Wednesday, July 6, 2011


"From the Horse's Mouth"
"Can't We All Just Get Along (Li'l Dogie)?"

Is it possible, at moments we can't imagine,
a horse can add its sufferings together—the non-stop jerks and jabs that are its daily life—and turn them into grief?

What use is grief to a horse?
Equus by Peter Shaffer
©1973 by Peter Shaffer

Dan "Buck" Brannaman is a laconic talker, a cowboy who looks like he was born on a horse.  As a kid, he was a popular prodigy doing rope tricks, while at home his dad was employing rope tricks of his own, getting drunk and whipping scars into the backs of his kids.  When his mother died, and with no one to defend the kids from his abusive father, Brannaman, at the age of 6, thought his life was over...or soon would be.  With the intervention of a school coach—Buck wouldn't take his shirt off to shower to hide the whip-marks on his back—the boy and his older brother were delivered into the care of a foster-family and a loving, nurturing environment that emphasized work and value and brought the boy out of the shell the scars had created.

Eventually, through study of a mentor's methods (and because he found some insights on his own from his own damaged childhood) he began employing a method of dealing with "problem" horses, and an alternative to "breaking them" in to saddle riding.  Because of his advisory work with novelist Nicholas Evans (and subsequently Robert Redford) on the book and film The Horse Whisperer, he became pegged with that name (and all the false "woo-woo" associations with it), despite the fact that what he does is use animal psychology to build a trust with the horses, rather than having to fight against their fears.  It makes the training easier and subsequent behavior less problematic.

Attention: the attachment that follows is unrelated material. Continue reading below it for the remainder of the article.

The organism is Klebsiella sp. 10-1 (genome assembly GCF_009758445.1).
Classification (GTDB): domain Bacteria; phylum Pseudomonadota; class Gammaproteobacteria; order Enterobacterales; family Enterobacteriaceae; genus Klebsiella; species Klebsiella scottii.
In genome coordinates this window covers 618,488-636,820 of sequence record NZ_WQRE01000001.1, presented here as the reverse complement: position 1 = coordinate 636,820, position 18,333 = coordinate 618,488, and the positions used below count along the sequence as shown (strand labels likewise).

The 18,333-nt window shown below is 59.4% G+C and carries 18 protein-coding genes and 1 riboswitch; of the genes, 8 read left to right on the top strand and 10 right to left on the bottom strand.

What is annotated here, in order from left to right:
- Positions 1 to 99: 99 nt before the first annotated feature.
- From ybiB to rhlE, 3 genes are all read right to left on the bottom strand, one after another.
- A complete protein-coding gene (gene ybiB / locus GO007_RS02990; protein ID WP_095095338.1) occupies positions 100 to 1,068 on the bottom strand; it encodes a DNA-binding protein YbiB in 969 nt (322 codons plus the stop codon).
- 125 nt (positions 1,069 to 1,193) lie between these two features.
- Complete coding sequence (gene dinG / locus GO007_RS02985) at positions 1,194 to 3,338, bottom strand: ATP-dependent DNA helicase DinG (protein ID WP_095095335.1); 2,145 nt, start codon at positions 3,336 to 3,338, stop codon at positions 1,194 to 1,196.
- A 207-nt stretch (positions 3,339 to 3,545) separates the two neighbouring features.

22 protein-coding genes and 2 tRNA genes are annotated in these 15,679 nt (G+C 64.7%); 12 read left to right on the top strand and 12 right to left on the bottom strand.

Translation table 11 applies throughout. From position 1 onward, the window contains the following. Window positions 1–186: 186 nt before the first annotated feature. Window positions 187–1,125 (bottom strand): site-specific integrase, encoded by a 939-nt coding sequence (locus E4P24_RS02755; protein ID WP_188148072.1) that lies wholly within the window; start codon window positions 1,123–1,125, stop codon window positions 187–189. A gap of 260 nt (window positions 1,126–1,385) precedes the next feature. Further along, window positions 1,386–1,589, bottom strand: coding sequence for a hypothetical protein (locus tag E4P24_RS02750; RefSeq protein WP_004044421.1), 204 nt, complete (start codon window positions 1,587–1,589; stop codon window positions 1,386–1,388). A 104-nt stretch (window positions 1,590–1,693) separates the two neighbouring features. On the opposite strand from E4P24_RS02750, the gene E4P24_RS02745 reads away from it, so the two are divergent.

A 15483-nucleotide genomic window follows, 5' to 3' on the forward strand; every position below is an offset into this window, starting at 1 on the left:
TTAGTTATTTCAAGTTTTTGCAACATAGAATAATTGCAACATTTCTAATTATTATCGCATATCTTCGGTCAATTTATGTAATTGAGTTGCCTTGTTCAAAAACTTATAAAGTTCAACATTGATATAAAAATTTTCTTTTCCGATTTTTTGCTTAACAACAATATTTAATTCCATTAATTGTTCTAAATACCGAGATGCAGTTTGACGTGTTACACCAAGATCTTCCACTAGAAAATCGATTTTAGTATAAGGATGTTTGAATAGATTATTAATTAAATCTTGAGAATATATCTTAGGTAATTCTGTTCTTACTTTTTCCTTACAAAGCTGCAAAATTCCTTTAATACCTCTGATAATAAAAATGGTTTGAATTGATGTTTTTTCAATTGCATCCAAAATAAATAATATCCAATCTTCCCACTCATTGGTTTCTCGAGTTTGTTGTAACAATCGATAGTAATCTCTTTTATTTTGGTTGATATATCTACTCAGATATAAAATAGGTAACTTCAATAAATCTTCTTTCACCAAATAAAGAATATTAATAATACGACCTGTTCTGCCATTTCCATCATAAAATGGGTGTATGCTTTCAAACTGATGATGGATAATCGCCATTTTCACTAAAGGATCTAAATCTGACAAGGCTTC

Buck is a documentary that follows the man around while he conducts clinics on "dealing" with horses...but more importantly, their owners.  His philosophy is along the same lines as good dog obedience classes..."there are no bad animals, just bad owners."*  And usually, he has to show folks what they're doing wrong that freaks their animal out.  A lot of it involves restraint—not of the horse, but of the owners and their emotions and fears, which a horse can "read."  That's not telling any horse-person anything new.  But, it may be new that beating a horse into submission doesn't make it trust you.  And Buck Brannaman learned that lesson from his father, and painfully.  Subsequently, what he teaches about trust could literally come from the horse's mouth.

It is an inspiring story, not so much that Brannaman can teach these lessons so well—and it took years for him to get over the shyness that his father's abuse had hammered into him—but that his message (and his life) points out that no one is unredeemable, not even an animal—that is, an animal with the right instincts (and...properly fed).

Well, almost.  One painful sequence has Brannaman trying to deal with a horse so ornery and uncontrollable that it has been turned into "a predator."  As its owner tries to convince the horse into its trailer on its way to be shot, Brannaman finally takes control of the situation.  "Don't do anything," he finally says shortly.  Then, for a long time, he sternly works with the horse, keeping a distance, his jaw set, until it finally makes its way inside.  The camera then follows him, as he wordlessly walks off to his trailer, the set of his shoulders and his silence the only betrayals of his frustration and feeling of hopelessness.  It is a powerful scene, made only more so by its quiet and lack of comment.

The End Titles are Pearl Jam's "Just Breathe," a song I've fallen in love with.

Buck is a Full-Price Ticket.  It'd make a great double-bill with The Tree of Life.

* Okay, we're not including Great White Sharks in this, but you don't have to spend too much time in nature to know that the way things work in the big Circle of Life is there are eaters and there is meat, and that "life is red in tooth and claw."  Horses are traditionally on the receiving end of fangs, so they tend to be a little skittish when something tries to jump on its back.  Instinctually, they don't like it much, no matter who's bailing the hay.  Brannaman doesn't "baby" the horses and tuck them in at night, so much as gain their trust, and get 'em used to the idea that "Hey, pal, you got a job to do, so let's make this easy and safe for each other."

No comments: